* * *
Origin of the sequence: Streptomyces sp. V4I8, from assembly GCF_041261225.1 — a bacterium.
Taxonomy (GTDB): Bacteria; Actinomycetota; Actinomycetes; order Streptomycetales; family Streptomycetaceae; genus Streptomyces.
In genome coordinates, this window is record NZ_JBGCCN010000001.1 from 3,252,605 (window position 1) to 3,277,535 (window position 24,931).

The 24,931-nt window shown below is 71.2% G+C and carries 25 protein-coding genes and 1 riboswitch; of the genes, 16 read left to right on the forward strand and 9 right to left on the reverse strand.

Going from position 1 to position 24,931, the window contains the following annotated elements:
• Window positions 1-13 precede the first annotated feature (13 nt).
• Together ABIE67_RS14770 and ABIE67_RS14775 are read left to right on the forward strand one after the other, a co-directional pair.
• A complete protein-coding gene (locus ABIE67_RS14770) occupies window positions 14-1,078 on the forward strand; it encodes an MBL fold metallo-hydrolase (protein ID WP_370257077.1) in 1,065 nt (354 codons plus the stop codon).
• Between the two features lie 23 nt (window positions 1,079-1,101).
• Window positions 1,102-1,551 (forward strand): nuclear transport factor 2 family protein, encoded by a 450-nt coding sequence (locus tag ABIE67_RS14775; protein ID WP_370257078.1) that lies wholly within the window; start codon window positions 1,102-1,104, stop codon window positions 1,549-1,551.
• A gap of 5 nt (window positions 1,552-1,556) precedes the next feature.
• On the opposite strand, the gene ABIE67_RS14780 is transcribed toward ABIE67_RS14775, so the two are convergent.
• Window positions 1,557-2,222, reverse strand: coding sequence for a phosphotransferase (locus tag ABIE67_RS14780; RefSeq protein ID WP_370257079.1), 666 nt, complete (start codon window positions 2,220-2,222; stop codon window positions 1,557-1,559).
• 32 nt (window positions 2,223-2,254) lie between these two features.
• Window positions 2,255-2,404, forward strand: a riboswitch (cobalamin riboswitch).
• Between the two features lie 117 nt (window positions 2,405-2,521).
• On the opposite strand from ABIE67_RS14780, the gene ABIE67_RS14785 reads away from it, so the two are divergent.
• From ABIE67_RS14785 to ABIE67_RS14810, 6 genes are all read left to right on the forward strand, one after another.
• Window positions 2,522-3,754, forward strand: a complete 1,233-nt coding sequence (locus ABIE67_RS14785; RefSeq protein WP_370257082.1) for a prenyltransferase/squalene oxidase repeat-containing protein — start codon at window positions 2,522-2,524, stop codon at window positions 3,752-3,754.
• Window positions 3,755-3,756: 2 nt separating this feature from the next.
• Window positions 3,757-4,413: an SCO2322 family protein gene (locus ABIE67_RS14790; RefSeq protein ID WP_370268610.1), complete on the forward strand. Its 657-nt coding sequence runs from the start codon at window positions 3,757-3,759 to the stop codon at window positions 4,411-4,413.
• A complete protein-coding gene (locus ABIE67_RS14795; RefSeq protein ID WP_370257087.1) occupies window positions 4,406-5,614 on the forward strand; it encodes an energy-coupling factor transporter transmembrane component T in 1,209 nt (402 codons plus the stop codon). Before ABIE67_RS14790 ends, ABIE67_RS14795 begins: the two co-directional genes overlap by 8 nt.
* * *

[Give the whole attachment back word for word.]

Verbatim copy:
Origin of the sequence: Streptomyces sp. V4I8, from assembly GCF_041261225.1 — a bacterium.
Taxonomy (GTDB): Bacteria; Actinomycetota; Actinomycetes; order Streptomycetales; family Streptomycetaceae; genus Streptomyces.
In genome coordinates, this window is record NZ_JBGCCN010000001.1 from 3,252,605 (window position 1) to 3,277,535 (window position 24,931).

The 24,931-nt window shown below is 71.2% G+C and carries 25 protein-coding genes and 1 riboswitch; of the genes, 16 read left to right on the forward strand and 9 right to left on the reverse strand.

Going from position 1 to position 24,931, the window contains the following annotated elements:
• Window positions 1-13 precede the first annotated feature (13 nt).
• Together ABIE67_RS14770 and ABIE67_RS14775 are read left to right on the forward strand one after the other, a co-directional pair.
• A complete protein-coding gene (locus ABIE67_RS14770) occupies window positions 14-1,078 on the forward strand; it encodes an MBL fold metallo-hydrolase (protein ID WP_370257077.1) in 1,065 nt (354 codons plus the stop codon).
• Between the two features lie 23 nt (window positions 1,079-1,101).
• Window positions 1,102-1,551 (forward strand): nuclear transport factor 2 family protein, encoded by a 450-nt coding sequence (locus tag ABIE67_RS14775; protein ID WP_370257078.1) that lies wholly within the window; start codon window positions 1,102-1,104, stop codon window positions 1,549-1,551.
• A gap of 5 nt (window positions 1,552-1,556) precedes the next feature.
• On the opposite strand, the gene ABIE67_RS14780 is transcribed toward ABIE67_RS14775, so the two are convergent.
• Window positions 1,557-2,222, reverse strand: coding sequence for a phosphotransferase (locus tag ABIE67_RS14780; RefSeq protein ID WP_370257079.1), 666 nt, complete (start codon window positions 2,220-2,222; stop codon window positions 1,557-1,559).
• 32 nt (window positions 2,223-2,254) lie between these two features.
• Window positions 2,255-2,404, forward strand: a riboswitch (cobalamin riboswitch).
• Between the two features lie 117 nt (window positions 2,405-2,521).
• On the opposite strand from ABIE67_RS14780, the gene ABIE67_RS14785 reads away from it, so the two are divergent.
• From ABIE67_RS14785 to ABIE67_RS14810, 6 genes are all read left to right on the forward strand, one after another.
• Window positions 2,522-3,754, forward strand: a complete 1,233-nt coding sequence (locus ABIE67_RS14785; RefSeq protein WP_370257082.1) for a prenyltransferase/squalene oxidase repeat-containing protein — start codon at window positions 2,522-2,524, stop codon at window positions 3,752-3,754.
• Window positions 3,755-3,756: 2 nt separating this feature from the next.
• Window positions 3,757-4,413: an SCO2322 family protein gene (locus ABIE67_RS14790; RefSeq protein ID WP_370268610.1), complete on the forward strand. Its 657-nt coding sequence runs from the start codon at window positions 3,757-3,759 to the stop codon at window positions 4,411-4,413.
• A complete protein-coding gene (locus ABIE67_RS14795; RefSeq protein ID WP_370257087.1) occupies window positions 4,406-5,614 on the forward strand; it encodes an energy-coupling factor transporter transmembrane component T in 1,209 nt (402 codons plus the stop codon). Before ABIE67_RS14790 ends, ABIE67_RS14795 begins: the two co-directional genes overlap by 8 nt.